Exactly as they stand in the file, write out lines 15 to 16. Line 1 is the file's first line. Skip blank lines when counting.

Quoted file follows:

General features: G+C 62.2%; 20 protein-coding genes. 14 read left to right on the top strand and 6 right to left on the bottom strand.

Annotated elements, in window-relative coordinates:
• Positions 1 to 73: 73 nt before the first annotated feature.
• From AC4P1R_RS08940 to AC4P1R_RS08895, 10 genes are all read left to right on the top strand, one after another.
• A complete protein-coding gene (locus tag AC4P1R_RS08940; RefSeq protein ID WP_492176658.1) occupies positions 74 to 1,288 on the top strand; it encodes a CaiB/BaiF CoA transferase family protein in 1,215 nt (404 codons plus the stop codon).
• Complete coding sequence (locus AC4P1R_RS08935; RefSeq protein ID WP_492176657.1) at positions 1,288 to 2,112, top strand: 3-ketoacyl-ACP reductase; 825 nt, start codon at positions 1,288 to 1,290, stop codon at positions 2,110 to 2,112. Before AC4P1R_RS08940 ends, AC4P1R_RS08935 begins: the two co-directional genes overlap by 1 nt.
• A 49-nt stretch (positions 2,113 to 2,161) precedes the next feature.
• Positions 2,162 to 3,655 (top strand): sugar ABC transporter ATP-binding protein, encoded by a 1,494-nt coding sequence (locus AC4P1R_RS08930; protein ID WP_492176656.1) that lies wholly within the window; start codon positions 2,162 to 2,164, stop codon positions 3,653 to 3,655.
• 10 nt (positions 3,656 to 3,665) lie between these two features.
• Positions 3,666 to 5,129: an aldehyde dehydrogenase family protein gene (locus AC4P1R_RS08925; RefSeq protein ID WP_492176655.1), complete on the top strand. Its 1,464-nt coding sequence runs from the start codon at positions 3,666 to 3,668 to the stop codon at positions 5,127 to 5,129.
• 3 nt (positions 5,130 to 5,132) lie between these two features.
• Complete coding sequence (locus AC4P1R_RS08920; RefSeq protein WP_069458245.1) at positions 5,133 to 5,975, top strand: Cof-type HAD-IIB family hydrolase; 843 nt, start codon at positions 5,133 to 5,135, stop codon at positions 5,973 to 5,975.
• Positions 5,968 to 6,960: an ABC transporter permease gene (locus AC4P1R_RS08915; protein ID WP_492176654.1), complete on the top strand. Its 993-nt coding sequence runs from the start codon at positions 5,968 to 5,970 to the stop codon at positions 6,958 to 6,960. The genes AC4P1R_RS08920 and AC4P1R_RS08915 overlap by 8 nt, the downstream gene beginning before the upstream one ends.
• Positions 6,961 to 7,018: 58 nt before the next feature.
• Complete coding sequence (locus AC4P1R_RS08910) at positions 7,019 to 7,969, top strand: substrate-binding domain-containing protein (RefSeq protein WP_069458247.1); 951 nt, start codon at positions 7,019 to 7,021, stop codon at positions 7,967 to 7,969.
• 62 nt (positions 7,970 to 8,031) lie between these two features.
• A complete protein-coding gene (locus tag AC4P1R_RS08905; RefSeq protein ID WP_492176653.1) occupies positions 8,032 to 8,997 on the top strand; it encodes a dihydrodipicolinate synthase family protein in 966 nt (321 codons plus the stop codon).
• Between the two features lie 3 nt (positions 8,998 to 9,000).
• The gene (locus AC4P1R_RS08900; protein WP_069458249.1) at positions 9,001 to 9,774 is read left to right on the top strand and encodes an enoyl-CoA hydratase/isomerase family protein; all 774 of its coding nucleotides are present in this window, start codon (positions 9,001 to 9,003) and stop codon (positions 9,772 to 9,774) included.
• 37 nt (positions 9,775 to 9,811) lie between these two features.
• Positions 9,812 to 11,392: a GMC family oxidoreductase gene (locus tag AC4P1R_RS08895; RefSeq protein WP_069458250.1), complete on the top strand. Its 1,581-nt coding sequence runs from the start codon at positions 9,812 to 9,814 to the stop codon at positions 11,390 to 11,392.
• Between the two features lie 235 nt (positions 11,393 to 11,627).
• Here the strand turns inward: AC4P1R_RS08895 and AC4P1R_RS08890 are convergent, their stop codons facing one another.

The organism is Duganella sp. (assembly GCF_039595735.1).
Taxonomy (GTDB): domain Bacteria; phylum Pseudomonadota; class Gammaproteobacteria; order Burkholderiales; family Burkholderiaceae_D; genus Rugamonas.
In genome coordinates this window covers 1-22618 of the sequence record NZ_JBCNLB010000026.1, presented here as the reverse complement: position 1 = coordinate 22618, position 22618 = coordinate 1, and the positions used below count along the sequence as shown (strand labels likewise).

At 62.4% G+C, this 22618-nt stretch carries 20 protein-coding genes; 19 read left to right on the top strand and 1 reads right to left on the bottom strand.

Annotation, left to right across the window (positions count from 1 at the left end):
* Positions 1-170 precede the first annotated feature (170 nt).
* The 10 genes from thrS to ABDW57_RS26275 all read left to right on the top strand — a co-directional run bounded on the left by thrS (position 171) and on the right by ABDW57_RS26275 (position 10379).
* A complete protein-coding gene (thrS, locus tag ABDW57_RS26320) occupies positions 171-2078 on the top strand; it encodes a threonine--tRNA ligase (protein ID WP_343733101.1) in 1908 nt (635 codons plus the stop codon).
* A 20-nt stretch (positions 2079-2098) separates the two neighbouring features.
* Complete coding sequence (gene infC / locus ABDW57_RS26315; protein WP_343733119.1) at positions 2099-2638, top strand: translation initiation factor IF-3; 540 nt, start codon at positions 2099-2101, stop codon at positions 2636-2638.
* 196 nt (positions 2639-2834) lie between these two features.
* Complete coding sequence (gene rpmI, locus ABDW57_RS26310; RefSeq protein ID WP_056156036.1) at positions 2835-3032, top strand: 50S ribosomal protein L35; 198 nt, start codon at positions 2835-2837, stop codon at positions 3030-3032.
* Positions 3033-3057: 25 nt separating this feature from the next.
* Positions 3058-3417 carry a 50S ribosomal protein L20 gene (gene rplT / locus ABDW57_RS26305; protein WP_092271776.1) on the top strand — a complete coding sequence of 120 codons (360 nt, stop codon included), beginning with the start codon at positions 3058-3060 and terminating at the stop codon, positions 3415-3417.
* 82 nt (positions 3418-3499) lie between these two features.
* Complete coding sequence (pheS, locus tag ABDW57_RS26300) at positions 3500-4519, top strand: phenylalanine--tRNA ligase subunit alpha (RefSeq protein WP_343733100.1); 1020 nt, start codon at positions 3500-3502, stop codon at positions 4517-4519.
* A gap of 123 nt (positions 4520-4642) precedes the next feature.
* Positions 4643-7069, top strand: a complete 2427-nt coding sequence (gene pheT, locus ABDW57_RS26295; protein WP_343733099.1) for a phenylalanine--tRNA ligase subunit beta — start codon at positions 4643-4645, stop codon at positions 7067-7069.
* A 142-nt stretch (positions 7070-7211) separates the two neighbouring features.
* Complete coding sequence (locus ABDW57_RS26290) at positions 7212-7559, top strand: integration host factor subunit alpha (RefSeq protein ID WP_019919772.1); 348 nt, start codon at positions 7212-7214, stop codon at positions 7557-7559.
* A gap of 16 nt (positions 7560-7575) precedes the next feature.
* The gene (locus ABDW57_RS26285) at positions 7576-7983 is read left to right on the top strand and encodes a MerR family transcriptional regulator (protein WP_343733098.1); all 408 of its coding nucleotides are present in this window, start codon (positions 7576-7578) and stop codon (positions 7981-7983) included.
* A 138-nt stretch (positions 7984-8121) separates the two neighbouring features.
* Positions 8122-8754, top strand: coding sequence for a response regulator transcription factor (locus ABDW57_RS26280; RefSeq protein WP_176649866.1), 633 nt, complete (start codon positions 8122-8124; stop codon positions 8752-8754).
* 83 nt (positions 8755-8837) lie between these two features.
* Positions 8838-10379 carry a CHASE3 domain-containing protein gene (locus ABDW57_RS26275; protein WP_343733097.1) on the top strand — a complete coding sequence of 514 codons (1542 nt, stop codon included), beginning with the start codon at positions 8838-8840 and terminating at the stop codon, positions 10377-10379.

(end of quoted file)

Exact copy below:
• Complete coding sequence (locus AC4P1R_RS08910) at positions 7,019 to 7,969, top strand: substrate-binding domain-containing protein (RefSeq protein WP_069458247.1); 951 nt, start codon at positions 7,019 to 7,021, stop codon at positions 7,967 to 7,969.
• 62 nt (positions 7,970 to 8,031) lie between these two features.